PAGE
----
Because the book deals with the culture from within the hostess clubs of Tokyo, marriage arraignments aren’t a part of it. However, in Chapter 6 in a section titled, A Male Perspective on Marriage and Home, Allison talks about the dynamics of the marriages that exist outside of play. In her research, she discovered most men, were unwilling to disclose much information about their home lives, wives or children. She said that in most conversations, men would place themselves “on the periphery of the family circle or even outside of it” (Allison 148). She only encountered one male, Takada, that disclosed much more than that by suggesting that home was as much a source of anxiety as work. He did not wish to have much interaction with his wife or his son and that he found it of higher importance to have his wife silently handle all domestic affairs.

The next section of Chapter 6 is called, Female Perspectives on Work, Home, and Male Work, is Allison’s examination of the female interpretation. She says the women all display a sympathetic attitude towards the play that the play men are subjected to in their lines of work and are very careful in how they speak of them. They all seem to suggest that it is nothing beyond normal “male behavior”, informing Allison that, “the nightlife Japanese men enjoy at company expense is about work, not sex” (Allison 150). Again, she is left presenting one answer that was a bit more explanatory. During a conversation she has with a young woman named Nakamura, there was an emphasis placed on how idealistic marriages are often subject to inevitable social forces. Nakamura says that at first, her and her husband vowed to have a non-traditional Japanese marriage but after pressure from his work, their marriage ended up being more gender-specific within a few years. It seems, that there were either more women interviewed or that more women were willing to tell a bit more than their counterparts. Allison suggests there are many women of Japan, who do indeed wish their husbands were a bit more interactive with their families but simultaneously implied that they didn’t mind the separation (Allison 153).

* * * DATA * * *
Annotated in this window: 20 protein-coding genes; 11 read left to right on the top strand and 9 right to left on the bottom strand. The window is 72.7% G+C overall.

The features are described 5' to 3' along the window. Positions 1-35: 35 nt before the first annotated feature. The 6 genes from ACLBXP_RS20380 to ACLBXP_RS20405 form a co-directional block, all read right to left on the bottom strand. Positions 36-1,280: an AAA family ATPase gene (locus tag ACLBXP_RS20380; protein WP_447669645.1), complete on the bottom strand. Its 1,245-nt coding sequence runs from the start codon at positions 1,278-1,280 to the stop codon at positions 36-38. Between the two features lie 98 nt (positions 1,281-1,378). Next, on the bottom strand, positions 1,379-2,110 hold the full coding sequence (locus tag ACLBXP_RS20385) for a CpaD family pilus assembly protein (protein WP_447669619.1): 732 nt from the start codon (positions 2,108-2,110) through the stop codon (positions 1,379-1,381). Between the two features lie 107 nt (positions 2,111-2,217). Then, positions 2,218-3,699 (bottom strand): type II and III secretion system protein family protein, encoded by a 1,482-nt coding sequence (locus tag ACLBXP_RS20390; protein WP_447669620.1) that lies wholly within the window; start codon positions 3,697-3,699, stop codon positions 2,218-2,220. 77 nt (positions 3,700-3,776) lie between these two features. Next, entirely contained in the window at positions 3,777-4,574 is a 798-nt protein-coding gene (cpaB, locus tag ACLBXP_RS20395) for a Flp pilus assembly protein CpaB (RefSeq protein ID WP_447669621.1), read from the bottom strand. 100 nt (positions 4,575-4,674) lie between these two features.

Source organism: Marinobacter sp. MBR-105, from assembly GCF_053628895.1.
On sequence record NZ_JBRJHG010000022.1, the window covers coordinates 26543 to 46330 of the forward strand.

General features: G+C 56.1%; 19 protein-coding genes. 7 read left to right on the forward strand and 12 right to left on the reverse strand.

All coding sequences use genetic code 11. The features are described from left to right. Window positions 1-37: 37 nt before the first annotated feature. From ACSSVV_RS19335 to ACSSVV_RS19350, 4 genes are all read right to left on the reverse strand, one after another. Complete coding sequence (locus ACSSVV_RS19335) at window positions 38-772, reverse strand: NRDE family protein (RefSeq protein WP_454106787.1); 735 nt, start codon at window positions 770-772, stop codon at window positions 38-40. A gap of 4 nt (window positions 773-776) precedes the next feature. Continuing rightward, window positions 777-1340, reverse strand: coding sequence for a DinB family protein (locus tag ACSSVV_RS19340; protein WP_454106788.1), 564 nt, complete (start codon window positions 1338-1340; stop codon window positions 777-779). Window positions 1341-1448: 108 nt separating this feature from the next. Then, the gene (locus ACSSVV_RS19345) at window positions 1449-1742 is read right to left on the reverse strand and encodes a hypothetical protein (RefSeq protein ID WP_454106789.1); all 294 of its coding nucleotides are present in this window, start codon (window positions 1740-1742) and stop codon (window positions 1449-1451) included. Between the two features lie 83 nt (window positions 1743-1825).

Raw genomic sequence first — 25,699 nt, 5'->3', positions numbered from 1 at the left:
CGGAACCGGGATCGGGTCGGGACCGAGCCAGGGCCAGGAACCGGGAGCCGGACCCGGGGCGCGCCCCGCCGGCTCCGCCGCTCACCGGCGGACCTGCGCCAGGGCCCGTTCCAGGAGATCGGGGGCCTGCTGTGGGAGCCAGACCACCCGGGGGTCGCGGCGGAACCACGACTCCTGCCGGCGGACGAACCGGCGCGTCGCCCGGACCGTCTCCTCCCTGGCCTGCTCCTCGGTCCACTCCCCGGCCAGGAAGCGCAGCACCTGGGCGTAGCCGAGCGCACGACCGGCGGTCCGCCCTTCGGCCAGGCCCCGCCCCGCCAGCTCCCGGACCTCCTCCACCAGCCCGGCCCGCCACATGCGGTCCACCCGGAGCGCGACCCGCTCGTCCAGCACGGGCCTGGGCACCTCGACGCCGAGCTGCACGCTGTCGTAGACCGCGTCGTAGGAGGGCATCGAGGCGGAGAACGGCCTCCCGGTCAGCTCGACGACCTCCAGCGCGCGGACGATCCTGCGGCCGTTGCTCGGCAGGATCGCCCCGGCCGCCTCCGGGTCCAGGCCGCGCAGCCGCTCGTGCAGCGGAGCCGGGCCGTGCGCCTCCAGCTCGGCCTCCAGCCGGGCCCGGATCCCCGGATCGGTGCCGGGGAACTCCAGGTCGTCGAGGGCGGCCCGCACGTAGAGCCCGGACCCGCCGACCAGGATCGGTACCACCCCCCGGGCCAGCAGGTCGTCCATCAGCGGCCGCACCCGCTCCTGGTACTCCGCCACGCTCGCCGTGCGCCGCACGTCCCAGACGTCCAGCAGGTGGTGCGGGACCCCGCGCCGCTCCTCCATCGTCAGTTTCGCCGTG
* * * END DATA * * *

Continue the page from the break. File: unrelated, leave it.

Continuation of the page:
Anne Allison discusses the politics of hostess clubs, by relating them to analysis of a master-slave relationship (Hegel 111-19). She implies men entering clubs are like masters who cannot survive without being fed by slaves; the hostesses in the clubs. Allison notes corporations entrust male personnel to have “a good time together” with their colleagues, and allow the hostesses to accelerate negotiations, otherwise the focus is to make her a target of the patrons’ collective offenses. The “masters” cannot help but be contingent on the performance of “slaves” to obtain their wishes. Still, the enslavement of customers in the club, is seemingly masked by them compensating for their service with money (Allison 234). Using Hegel as a reference to understand these dynamics as being a master-slave relationship, Allison seems to suggest that this perhaps the only feature that empowers hostesses while they are expected to be subordinate to patrons.